A recent case in the UK (Phones 4U Limited -v- EE Limited) serves as a warning to businesses of the unintended, and potentially costly, consequences of issuing inadequate termination notices to contractual counterparties.

Background

The appointment of an administrator (somewhat similar to an examiner in Ireland) by Phones 4U gave rise to a right for EE to terminate its commercial contract with them and EE sent the following termination notice:

“In accordance with clause 14.1.2 of the Agreement [a contractual right to terminate for an insolvency event], we hereby terminate the Agreement with immediate effect… Nothing in this notice shall be construed as a waiver of any rights EE may have with respect to the Agreement… Without limiting the generality of the previous sentence, nothing herein shall be deemed to constitute a waiver of any default or termination event, and EE hereby reserves all rights and remedies it may have under the Agreement…”

EE and Phones4U accepted that an insolvency event such as the appointment of administrators was not actually a breach of contract, but was an event giving rise to an express right to terminate the contract. However, by way of counterclaim EE subsequently sought £200m damages for “loss of bargain” resulting from alleged common law breaches (repudiatory breach of contract and / or renunciation of the contract) as well as damages for breach of the express terms of the contract.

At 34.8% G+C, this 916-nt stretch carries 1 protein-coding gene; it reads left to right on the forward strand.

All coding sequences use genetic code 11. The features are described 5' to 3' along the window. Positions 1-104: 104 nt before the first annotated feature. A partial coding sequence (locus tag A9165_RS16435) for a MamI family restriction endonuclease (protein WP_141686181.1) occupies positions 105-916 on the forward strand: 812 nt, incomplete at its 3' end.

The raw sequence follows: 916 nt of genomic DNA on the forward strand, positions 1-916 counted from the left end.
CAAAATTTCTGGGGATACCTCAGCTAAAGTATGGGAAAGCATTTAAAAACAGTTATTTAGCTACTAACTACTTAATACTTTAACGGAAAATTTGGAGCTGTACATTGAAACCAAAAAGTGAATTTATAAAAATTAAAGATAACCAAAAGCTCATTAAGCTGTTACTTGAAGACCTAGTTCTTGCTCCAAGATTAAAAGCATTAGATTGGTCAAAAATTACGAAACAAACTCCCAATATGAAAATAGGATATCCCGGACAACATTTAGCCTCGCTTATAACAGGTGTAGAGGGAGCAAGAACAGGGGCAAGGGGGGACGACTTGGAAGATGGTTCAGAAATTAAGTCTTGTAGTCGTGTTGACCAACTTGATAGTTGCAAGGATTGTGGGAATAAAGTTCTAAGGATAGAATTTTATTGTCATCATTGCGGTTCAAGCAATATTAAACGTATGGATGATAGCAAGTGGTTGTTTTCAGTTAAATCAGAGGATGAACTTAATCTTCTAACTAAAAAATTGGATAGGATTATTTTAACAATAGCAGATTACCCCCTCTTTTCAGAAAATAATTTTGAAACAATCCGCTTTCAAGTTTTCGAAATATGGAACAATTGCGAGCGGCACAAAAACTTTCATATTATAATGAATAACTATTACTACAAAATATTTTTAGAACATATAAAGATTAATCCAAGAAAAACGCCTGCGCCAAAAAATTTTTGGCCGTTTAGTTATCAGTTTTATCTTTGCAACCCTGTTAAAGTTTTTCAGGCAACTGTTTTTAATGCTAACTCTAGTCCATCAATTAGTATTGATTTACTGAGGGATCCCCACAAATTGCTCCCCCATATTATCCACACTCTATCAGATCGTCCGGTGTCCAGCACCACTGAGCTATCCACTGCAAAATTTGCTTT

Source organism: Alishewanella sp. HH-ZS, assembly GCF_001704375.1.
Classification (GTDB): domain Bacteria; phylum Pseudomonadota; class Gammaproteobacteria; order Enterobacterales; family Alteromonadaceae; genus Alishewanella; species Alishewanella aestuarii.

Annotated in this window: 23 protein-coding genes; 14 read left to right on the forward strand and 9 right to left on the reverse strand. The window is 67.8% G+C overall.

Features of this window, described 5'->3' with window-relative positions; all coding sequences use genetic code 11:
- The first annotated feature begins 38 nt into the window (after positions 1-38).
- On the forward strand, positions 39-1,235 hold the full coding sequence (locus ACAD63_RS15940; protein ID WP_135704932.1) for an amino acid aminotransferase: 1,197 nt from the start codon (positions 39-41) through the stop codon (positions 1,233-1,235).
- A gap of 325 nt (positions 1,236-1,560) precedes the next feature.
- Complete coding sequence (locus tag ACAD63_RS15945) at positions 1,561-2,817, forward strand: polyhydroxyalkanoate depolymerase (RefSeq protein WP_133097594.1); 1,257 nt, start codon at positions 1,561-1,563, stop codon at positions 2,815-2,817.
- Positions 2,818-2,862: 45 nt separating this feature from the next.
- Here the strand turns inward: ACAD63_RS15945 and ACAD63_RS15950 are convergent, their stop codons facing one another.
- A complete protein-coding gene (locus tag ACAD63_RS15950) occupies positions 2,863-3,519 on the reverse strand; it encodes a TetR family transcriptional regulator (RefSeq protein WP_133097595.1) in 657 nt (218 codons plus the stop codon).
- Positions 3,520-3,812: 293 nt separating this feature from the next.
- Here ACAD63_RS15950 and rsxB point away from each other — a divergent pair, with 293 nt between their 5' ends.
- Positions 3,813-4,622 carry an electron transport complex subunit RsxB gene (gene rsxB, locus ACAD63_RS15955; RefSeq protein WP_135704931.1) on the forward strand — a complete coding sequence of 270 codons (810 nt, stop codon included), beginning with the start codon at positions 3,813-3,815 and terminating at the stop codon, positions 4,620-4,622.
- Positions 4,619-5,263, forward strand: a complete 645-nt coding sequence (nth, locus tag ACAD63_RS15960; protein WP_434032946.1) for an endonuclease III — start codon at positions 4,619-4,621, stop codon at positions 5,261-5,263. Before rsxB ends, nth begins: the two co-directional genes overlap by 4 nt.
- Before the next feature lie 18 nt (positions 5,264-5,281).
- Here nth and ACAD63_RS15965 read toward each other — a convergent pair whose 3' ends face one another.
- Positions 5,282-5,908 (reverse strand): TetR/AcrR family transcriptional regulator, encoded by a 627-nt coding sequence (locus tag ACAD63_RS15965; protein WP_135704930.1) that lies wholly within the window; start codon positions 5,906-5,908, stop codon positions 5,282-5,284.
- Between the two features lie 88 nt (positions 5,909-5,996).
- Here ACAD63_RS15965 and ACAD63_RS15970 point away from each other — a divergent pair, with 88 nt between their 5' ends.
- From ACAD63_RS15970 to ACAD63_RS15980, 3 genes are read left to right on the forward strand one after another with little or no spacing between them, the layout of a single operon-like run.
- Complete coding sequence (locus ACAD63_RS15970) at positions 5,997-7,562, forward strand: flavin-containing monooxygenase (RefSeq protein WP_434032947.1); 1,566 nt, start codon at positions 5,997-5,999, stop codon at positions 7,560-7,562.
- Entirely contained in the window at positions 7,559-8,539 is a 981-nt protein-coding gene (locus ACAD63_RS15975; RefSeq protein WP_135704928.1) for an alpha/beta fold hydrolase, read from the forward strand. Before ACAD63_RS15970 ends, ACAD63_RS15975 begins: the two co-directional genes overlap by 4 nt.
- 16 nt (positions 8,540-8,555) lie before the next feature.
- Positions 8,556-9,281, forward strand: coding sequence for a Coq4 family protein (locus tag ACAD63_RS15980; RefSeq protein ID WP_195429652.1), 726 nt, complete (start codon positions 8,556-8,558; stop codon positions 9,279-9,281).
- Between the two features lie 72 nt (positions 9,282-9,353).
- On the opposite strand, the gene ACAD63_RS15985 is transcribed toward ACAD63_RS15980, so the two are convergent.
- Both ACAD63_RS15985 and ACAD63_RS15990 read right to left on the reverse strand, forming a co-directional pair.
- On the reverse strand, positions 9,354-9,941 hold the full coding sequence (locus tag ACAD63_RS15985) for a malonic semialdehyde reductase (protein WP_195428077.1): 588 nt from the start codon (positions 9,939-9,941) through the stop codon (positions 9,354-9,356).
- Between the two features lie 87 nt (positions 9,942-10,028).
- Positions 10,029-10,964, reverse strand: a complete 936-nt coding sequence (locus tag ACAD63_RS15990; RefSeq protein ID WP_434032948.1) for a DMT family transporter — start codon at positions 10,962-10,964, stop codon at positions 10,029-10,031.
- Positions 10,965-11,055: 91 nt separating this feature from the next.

Court Decision

The judge found that EE’s termination notice communicated unequivocally that EE was terminating in exercise of, and only of, its right to do so under clause 14.1.2 of the trading agreement, a right independent of any breach. This was not saved by the reservations in the letter. The Court remarked that ‘a right merely reserved is a right not exercised’ and emphasized that EE could not now re-characterise the events after the fact and claim that it terminated for breach of contract when that is simply not what it did.

Key Lesson

In the present case, by electing to terminate solely under a single contractual provision, EE effectively extinguished any right to terminate for other reasons and therefore could not claim for damages under heads of loss relating to such other termination rights. This proved to be extremely costly to EE. Courts will likely pay close scrutiny to the exact terms of any termination or notice in determining its precise legal effect. Therefore a terminating party should, from the outset, consider very carefully all potential rights and remedies it may have and whether they are cumulative or mutually exclusive before making a decision and communicating it to the counterparty so as to avoid inadvertently losing any rights or remedies it may later wish to rely on.

While this is a UK court decision, it may be of persuasive authority in this jurisdiction, with an Irish court likely to apply similar reasoning.